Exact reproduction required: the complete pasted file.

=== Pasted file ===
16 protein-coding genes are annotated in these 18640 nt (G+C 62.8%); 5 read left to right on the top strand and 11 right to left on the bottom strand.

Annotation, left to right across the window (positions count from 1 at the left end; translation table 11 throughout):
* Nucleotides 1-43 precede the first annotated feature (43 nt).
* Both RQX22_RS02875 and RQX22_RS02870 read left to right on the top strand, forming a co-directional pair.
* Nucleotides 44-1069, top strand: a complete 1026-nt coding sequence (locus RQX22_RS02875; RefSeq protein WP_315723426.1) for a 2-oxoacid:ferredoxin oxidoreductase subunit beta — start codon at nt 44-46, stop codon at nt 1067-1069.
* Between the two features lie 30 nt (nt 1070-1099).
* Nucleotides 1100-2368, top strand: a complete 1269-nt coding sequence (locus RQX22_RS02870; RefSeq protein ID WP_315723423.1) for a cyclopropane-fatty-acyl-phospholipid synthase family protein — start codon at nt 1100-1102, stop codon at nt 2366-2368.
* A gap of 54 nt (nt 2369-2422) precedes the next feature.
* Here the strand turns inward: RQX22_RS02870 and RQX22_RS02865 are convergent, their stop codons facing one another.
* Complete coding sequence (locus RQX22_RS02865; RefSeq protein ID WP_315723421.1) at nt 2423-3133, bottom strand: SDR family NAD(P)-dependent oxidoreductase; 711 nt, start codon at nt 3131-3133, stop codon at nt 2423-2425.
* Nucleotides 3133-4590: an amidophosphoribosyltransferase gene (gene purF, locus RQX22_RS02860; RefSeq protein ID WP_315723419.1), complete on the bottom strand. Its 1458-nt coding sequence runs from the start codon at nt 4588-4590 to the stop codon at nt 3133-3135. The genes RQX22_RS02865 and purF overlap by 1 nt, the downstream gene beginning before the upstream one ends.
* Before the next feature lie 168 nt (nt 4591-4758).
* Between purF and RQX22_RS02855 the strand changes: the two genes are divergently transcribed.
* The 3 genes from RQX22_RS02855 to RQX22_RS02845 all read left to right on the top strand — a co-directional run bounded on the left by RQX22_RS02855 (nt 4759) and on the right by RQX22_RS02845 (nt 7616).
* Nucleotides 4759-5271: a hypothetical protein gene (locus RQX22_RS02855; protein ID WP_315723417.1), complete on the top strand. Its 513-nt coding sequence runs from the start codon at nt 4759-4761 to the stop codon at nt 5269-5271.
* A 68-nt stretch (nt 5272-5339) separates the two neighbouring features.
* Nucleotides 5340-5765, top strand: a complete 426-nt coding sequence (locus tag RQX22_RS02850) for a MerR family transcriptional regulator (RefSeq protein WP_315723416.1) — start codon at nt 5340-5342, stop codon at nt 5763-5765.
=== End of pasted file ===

16 protein-coding genes are annotated in these 18640 nt (G+C 62.8%); 5 read left to right on the top strand and 11 right to left on the bottom strand.

Annotation, left to right across the window (positions count from 1 at the left end; translation table 11 throughout):
* Nucleotides 1-43 precede the first annotated feature (43 nt).
* Both RQX22_RS02875 and RQX22_RS02870 read left to right on the top strand, forming a co-directional pair.
* Nucleotides 44-1069, top strand: a complete 1026-nt coding sequence (locus RQX22_RS02875; RefSeq protein WP_315723426.1) for a 2-oxoacid:ferredoxin oxidoreductase subunit beta — start codon at nt 44-46, stop codon at nt 1067-1069.
* Between the two features lie 30 nt (nt 1070-1099).
* Nucleotides 1100-2368, top strand: a complete 1269-nt coding sequence (locus RQX22_RS02870; RefSeq protein ID WP_315723423.1) for a cyclopropane-fatty-acyl-phospholipid synthase family protein — start codon at nt 1100-1102, stop codon at nt 2366-2368.
* A gap of 54 nt (nt 2369-2422) precedes the next feature.
* Here the strand turns inward: RQX22_RS02870 and RQX22_RS02865 are convergent, their stop codons facing one another.
* Complete coding sequence (locus RQX22_RS02865; RefSeq protein ID WP_315723421.1) at nt 2423-3133, bottom strand: SDR family NAD(P)-dependent oxidoreductase; 711 nt, start codon at nt 3131-3133, stop codon at nt 2423-2425.
* Nucleotides 3133-4590: an amidophosphoribosyltransferase gene (gene purF, locus RQX22_RS02860; RefSeq protein ID WP_315723419.1), complete on the bottom strand. Its 1458-nt coding sequence runs from the start codon at nt 4588-4590 to the stop codon at nt 3133-3135. The genes RQX22_RS02865 and purF overlap by 1 nt, the downstream gene beginning before the upstream one ends.
* Before the next feature lie 168 nt (nt 4591-4758).
* Between purF and RQX22_RS02855 the strand changes: the two genes are divergently transcribed.
* The 3 genes from RQX22_RS02855 to RQX22_RS02845 all read left to right on the top strand — a co-directional run bounded on the left by RQX22_RS02855 (nt 4759) and on the right by RQX22_RS02845 (nt 7616).
* Nucleotides 4759-5271: a hypothetical protein gene (locus RQX22_RS02855; protein ID WP_315723417.1), complete on the top strand. Its 513-nt coding sequence runs from the start codon at nt 4759-4761 to the stop codon at nt 5269-5271.
* A 68-nt stretch (nt 5272-5339) separates the two neighbouring features.
* Nucleotides 5340-5765, top strand: a complete 426-nt coding sequence (locus tag RQX22_RS02850) for a MerR family transcriptional regulator (RefSeq protein WP_315723416.1) — start codon at nt 5340-5342, stop codon at nt 5763-5765.